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Prevalence of injuries in Youth Athletes

Youth sports provide a unique opportunity for kids to develop and grow in a fun and competitive environment. Recent literature indicates that youth athletics are correlated with increased physical activity, improved school outcomes and decreased usage of drugs and alcohol. With an estimated 30 million American youths participating in organized sports, it is important to consider the consequent increased risk for injuries in this population. A recent study in the Annals of Joint dove into the topic of sports related risk factors for injury. The article classified the three major categories of youth injury as traumatic, overuse and head injuries. Identifying the major types of injuries and their etiologies may lead to better prevention, recognition and improved care. Concussions are a subcategory of head injuries which have been in the spotlight in recent years. Sports associated with the highest risk of concussion include football, hockey, rugby, soccer, cheer-leading and girl’s basketball. Traumatic injuries most commonly occur due to falling, inter-participant collision, or by being struck by or against an object. These types of injuries are most prevalent in team sports, particularly football, wrestling, girl’s basketball and soccer. Overuse injuries occur due to the chronic application of unnatural or excessive stress placed on the bones, muscles, tendons, cartilage and/or ligaments. Common injury sites for overuse injuries include elbows, shoulders, knees, back and heels. These types of injuries are most prevalent in young athletes who choose to specialize in one sport due to repetitive loading of a sport-specific motor pattern. In addition, young athletes with poor technique, muscle imbalances or muscle weakness may be at an increased risk due to abnormal stresses as a result of non-uniform tissue loading. At Catalyst Wellness, we pride ourselves in our ability to identify, correct and ingrain proper technique and motor patterns in our athletes of all ages. In the words of our Functional Movement Trainer, Matt Florentine; “ We build injury prevention into the strength and conditioning programming. This helps our athletes to increase performance while minimizing the risk of injury due to overuse or over-training an unstable joint.”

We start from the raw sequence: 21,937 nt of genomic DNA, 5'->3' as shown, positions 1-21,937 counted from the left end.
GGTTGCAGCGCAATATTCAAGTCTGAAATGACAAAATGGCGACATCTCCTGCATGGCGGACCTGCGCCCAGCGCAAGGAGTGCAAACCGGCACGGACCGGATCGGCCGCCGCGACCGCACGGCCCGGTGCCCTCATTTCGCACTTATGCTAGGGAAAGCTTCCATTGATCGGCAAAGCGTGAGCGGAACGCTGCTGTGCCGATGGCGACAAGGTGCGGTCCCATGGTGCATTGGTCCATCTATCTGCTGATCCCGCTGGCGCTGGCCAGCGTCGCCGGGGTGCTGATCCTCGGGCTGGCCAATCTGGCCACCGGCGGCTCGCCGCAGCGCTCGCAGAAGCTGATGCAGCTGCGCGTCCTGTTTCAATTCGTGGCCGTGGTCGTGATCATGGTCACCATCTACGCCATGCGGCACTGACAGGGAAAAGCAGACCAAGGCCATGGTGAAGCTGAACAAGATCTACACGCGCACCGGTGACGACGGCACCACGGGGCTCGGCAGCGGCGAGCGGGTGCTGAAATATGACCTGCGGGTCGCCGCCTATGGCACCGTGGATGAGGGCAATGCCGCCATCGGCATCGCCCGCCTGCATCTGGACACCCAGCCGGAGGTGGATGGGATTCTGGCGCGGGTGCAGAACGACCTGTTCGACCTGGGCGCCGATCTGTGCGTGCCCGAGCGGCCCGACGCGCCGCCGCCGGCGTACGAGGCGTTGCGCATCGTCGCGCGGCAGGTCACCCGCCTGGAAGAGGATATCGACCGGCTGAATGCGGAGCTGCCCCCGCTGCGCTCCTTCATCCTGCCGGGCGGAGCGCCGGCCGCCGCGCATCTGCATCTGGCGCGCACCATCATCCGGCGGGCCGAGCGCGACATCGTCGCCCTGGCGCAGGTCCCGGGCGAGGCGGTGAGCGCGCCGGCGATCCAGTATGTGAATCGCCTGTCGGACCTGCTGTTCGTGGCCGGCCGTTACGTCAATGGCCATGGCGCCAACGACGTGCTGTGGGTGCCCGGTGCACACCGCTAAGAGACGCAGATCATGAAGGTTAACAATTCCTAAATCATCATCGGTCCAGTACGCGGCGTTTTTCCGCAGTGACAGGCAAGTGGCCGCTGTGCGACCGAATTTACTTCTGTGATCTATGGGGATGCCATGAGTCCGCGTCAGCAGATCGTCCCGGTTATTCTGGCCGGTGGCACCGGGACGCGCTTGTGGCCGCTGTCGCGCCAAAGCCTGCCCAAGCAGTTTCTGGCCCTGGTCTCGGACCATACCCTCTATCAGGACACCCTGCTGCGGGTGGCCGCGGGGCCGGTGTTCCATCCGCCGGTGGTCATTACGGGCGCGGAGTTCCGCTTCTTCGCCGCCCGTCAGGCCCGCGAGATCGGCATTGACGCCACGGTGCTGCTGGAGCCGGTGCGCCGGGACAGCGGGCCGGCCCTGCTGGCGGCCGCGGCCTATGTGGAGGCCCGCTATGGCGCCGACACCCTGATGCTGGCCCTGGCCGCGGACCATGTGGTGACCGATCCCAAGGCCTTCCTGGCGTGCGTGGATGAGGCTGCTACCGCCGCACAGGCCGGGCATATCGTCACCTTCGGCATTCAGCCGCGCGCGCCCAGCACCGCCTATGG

Reference article:

-http://aoj.amegroups.com/article/view/3984/4607

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